From the Niagara Gazette:
The imprint left by the career of Paul Gromosiak can be found across the world, from the knowledge of tourists who have taken home his books to the advances of the city of Niagara Falls which might not have happened without him.
On Friday morning he was honored for his life’s work and the powerful impact it has had on Niagara Falls and Niagara County. Following a ceremony and a series of proclamations from city, county and state officials, a plaque in his honor was unveiled in Heritage Park in the Falls.
This past summer I went to the Erie County Fair. It’s great! If you live near enough, you should defnitely check it out.
Anyway, there is a small shop that is kind of like a flea market or antique store. I noticed a cabinet that had a bunch of Niagara Falls books in it (some older than others)
The books included:
From WNYC Public Radio (you can listen to the 5-minute audio segment):
Niagara Falls has long been a magnet for daredevils, but strict laws have kept them away for more than a century. That’s expected to change Friday, when circus performer Nik Wallenda will walk a two-inch-thick wire above the giant waterfall. It’s an exception officials hope will rescue tourism — and the city’s economy.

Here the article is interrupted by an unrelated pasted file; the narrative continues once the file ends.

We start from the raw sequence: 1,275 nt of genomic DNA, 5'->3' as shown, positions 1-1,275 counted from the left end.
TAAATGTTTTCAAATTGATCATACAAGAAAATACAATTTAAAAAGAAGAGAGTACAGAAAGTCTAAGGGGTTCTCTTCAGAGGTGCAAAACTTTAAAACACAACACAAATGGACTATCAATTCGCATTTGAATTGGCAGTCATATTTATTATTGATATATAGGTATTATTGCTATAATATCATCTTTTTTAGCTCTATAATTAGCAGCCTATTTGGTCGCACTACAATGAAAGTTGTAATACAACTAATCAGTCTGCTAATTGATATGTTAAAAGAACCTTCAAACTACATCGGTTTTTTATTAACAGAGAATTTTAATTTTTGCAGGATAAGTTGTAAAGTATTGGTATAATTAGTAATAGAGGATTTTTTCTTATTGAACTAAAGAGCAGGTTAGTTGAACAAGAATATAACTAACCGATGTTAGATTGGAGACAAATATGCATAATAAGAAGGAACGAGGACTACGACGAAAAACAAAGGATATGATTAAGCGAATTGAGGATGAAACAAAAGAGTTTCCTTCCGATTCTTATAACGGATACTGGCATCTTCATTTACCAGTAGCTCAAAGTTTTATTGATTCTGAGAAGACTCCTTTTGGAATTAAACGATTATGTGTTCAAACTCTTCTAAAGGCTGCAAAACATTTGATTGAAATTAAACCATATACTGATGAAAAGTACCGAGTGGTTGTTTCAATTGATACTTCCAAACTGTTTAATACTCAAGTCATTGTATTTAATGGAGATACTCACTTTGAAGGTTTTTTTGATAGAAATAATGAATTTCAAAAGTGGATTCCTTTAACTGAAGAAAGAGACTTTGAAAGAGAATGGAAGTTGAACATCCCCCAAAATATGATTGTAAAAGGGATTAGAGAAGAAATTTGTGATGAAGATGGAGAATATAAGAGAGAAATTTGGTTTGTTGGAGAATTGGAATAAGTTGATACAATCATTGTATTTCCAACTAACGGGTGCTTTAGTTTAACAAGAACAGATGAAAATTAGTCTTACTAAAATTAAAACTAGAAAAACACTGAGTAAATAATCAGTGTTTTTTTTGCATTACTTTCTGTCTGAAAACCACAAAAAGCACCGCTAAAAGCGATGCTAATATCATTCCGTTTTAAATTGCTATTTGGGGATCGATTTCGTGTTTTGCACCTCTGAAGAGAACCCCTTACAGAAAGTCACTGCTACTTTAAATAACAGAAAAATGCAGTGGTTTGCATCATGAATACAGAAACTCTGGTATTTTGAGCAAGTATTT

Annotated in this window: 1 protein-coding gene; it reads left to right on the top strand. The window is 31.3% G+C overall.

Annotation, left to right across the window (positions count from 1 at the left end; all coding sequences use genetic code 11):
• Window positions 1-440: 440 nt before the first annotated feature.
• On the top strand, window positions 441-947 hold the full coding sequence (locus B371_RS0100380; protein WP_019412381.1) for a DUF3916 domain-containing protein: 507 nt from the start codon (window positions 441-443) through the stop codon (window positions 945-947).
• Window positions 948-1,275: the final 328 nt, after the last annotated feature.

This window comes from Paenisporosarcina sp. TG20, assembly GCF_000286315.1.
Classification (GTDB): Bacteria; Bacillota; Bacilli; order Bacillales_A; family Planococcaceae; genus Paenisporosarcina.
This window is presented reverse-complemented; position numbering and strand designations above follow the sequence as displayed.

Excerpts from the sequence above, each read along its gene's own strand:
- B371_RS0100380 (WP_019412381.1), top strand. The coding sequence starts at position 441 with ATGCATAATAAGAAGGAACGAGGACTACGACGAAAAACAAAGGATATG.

At the Haunted House of Wax in Niagara Falls, tourists are greeted by two signs: one that beckons visitors to meet ghoulish wax figurines and another advertising that the building is for sale. It’s a common sight in a downtown that’s also dotted with empty lots and tacky gift shops.
Paul Gromosiak has lived here for 70 years, and he still remembers the glory days. He keeps a homemade model of Niagara Falls on his kitchen table with little flags on toothpicks to mark stunts from the past 200 years. He’s already added one for Nik Wallenda.